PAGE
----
Text analysis remained a primary activity for computing humanists, and gradually other functions that we now take for granted were adopted: word processing, text searching, electronic communications, electronic typesetting, electronic publishing, etc. Not all of these developments have been welcomed as benefits by scholars: publishers increasingly request electronic submissions to journals, and camera-ready copy for editions; some of the efficiency gains offered by the tools are offset by the time and effort expended fulfilling these new requirements.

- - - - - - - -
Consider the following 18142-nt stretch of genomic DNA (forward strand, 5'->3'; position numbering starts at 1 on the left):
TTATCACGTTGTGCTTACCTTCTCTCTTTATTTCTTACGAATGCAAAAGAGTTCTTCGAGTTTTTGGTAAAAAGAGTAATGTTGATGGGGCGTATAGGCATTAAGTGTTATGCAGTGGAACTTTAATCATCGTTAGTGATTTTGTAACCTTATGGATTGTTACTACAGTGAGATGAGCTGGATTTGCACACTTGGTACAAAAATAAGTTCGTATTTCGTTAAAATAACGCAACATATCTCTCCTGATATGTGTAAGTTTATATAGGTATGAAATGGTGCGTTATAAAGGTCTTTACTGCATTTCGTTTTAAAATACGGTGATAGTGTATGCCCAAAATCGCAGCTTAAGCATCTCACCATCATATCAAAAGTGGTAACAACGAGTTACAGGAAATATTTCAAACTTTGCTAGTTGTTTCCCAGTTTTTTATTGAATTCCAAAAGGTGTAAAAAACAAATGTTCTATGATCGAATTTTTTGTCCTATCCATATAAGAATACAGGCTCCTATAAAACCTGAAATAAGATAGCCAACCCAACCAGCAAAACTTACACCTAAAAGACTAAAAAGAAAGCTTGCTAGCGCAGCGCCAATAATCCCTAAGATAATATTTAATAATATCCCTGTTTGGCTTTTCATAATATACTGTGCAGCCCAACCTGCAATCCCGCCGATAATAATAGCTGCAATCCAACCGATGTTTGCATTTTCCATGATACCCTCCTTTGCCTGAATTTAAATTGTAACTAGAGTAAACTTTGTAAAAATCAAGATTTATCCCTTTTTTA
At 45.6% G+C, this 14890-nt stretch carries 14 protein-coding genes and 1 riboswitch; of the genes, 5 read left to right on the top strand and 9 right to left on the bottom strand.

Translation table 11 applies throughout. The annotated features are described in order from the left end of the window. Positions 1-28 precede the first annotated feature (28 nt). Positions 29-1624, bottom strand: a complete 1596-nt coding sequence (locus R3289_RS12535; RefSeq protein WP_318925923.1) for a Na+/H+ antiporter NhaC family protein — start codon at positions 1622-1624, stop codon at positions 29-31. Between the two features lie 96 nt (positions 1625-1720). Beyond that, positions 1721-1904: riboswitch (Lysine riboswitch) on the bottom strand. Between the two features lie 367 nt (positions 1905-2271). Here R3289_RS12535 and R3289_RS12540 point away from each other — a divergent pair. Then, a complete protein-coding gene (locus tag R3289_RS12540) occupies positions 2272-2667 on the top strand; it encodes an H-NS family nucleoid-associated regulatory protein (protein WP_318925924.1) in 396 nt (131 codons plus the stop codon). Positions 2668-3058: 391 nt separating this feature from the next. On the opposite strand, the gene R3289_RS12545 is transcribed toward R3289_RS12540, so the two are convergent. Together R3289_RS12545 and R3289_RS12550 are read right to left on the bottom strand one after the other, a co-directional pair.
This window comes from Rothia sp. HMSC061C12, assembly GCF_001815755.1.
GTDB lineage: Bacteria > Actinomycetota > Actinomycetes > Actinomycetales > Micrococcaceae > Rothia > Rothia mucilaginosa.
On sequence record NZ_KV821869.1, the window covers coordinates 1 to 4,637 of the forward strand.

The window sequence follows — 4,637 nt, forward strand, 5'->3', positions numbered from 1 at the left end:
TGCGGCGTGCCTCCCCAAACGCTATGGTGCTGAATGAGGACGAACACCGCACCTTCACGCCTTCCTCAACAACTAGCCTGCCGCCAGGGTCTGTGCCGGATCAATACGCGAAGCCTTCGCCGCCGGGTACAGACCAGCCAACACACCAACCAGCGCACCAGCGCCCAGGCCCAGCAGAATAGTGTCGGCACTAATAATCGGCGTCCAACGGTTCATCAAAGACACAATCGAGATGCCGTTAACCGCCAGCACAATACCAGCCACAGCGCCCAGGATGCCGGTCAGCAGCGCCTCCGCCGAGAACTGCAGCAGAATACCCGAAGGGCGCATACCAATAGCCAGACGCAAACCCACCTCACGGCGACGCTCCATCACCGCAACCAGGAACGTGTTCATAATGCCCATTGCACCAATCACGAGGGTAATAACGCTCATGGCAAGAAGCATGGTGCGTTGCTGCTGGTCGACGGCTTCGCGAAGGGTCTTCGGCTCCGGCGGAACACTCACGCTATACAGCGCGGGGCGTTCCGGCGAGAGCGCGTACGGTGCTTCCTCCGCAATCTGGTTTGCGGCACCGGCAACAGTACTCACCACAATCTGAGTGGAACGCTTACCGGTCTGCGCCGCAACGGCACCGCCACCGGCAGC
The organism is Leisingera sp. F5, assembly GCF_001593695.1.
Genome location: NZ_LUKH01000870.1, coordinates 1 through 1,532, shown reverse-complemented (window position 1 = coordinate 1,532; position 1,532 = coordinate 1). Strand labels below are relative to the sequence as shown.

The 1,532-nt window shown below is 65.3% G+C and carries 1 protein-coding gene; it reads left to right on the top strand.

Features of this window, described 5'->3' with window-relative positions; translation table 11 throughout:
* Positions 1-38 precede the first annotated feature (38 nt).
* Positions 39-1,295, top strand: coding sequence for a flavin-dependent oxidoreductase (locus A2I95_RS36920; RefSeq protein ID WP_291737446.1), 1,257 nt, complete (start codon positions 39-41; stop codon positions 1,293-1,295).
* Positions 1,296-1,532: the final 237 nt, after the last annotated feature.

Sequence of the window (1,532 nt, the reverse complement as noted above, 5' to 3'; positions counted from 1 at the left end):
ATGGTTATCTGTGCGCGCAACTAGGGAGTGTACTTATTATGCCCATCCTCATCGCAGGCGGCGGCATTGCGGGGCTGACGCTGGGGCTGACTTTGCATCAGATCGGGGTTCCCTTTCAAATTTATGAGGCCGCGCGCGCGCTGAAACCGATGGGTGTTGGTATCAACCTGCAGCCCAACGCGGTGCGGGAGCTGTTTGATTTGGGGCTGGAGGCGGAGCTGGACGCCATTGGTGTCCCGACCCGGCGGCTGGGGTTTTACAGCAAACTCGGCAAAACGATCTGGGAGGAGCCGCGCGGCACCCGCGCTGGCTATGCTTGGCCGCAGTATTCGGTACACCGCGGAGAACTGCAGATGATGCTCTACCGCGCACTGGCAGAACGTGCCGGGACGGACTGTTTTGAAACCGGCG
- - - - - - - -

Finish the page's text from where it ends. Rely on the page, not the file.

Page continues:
In 1965, Ted Nelson propounded the theory of hypertext as a model for creating and using linked content (he called this ‘non-sequential writing’), and this was taken up in the 1970s and 80s, with early hypertext systems (Hypercard, Guide, Intermedia) being developed. The increasing capacity of the hardware to handle images, sounds, and video, and Tim Berners-Lee’s realization that if you add hypertext to the internet you can exchange documents via external links led to his invention of the World Wide Web.